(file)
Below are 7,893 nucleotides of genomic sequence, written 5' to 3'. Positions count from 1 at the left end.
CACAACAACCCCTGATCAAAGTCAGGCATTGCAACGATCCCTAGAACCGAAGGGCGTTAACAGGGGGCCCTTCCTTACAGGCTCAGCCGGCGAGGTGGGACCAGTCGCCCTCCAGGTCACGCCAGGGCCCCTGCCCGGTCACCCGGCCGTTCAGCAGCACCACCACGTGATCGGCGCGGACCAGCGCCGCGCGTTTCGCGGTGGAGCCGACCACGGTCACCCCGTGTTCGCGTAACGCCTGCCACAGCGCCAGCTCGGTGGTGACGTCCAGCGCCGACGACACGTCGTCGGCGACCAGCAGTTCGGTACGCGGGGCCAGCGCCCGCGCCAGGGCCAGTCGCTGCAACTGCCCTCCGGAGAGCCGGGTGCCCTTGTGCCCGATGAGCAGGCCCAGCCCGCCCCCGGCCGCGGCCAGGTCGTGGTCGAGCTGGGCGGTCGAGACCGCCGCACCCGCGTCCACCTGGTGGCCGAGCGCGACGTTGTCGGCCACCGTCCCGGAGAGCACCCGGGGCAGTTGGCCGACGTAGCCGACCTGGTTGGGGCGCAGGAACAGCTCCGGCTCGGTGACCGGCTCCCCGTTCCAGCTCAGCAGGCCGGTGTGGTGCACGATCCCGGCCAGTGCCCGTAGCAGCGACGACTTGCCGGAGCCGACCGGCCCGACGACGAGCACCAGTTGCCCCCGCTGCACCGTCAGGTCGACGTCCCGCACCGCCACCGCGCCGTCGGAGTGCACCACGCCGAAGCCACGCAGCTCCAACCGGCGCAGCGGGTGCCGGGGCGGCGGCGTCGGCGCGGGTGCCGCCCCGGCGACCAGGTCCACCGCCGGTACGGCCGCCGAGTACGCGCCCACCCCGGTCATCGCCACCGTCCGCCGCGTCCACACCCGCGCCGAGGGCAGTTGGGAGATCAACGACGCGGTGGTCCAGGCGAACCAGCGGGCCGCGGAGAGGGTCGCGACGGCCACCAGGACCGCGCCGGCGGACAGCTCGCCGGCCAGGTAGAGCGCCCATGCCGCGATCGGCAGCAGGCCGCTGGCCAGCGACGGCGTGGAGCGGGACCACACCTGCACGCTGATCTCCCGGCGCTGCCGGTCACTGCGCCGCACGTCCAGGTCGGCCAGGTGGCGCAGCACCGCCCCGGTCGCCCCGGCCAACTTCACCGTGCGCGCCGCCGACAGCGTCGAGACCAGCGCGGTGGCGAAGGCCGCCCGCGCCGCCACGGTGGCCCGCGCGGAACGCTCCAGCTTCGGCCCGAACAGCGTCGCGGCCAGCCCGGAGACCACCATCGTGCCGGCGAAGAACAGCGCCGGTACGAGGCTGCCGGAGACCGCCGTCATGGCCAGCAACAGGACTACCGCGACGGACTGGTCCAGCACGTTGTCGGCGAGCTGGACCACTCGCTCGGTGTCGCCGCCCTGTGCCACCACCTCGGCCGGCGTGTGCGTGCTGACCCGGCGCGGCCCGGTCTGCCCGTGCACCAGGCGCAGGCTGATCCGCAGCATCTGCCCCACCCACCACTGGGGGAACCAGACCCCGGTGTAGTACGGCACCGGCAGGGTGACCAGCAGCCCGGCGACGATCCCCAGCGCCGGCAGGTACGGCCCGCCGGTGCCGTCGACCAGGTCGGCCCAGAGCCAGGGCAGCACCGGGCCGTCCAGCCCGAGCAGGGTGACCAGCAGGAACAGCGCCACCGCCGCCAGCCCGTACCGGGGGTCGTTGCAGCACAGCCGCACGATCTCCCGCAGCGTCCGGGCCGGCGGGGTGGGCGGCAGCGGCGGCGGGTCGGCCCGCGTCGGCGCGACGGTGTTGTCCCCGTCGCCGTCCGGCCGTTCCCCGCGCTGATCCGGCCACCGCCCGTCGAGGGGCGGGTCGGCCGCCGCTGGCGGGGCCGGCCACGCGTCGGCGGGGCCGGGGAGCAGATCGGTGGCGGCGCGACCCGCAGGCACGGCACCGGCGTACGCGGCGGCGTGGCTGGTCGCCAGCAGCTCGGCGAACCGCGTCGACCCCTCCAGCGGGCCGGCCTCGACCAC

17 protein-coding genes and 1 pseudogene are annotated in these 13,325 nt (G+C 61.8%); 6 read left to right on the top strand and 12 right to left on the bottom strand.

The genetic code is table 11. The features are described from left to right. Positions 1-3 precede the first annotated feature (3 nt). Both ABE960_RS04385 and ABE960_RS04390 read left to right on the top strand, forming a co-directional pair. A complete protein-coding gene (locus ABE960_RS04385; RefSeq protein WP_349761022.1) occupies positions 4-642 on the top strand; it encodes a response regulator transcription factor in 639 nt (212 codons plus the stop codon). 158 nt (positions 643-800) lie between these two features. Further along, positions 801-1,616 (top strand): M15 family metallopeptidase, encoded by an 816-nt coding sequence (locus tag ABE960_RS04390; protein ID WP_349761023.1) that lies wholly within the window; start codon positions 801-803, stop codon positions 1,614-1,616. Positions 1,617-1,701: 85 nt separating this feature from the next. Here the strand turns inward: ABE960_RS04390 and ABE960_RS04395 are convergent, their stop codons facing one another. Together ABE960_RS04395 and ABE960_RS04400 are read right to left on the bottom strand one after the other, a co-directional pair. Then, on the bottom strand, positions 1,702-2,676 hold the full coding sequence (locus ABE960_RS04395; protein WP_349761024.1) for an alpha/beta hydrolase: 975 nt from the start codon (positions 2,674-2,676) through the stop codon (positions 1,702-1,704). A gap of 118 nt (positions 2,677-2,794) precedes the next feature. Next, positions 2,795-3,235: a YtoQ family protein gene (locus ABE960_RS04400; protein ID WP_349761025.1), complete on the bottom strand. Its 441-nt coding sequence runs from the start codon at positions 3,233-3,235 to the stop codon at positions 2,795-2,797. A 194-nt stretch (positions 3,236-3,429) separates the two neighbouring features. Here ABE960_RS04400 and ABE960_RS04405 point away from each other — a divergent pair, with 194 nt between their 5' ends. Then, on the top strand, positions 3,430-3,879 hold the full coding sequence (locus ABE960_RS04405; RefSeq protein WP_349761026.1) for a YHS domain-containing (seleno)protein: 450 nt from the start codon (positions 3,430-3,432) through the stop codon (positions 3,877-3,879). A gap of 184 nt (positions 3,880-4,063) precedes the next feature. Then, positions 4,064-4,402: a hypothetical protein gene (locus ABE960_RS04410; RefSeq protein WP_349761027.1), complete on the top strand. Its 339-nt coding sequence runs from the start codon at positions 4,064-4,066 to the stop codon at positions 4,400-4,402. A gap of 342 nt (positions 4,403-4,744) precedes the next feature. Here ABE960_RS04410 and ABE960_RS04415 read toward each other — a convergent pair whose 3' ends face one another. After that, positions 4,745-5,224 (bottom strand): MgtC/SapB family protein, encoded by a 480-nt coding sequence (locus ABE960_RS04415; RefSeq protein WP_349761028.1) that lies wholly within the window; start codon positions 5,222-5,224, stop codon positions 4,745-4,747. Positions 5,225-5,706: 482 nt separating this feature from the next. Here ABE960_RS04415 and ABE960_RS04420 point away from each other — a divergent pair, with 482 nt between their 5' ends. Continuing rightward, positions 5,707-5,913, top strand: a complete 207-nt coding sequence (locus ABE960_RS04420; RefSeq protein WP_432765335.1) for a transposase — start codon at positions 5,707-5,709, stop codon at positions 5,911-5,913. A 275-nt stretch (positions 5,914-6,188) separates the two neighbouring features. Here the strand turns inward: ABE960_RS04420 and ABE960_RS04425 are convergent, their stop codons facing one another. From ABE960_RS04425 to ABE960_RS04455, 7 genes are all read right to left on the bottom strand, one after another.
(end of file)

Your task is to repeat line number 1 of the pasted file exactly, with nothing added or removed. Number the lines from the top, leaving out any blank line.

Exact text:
Below are 7,893 nucleotides of genomic sequence, written 5' to 3'. Positions count from 1 at the left end.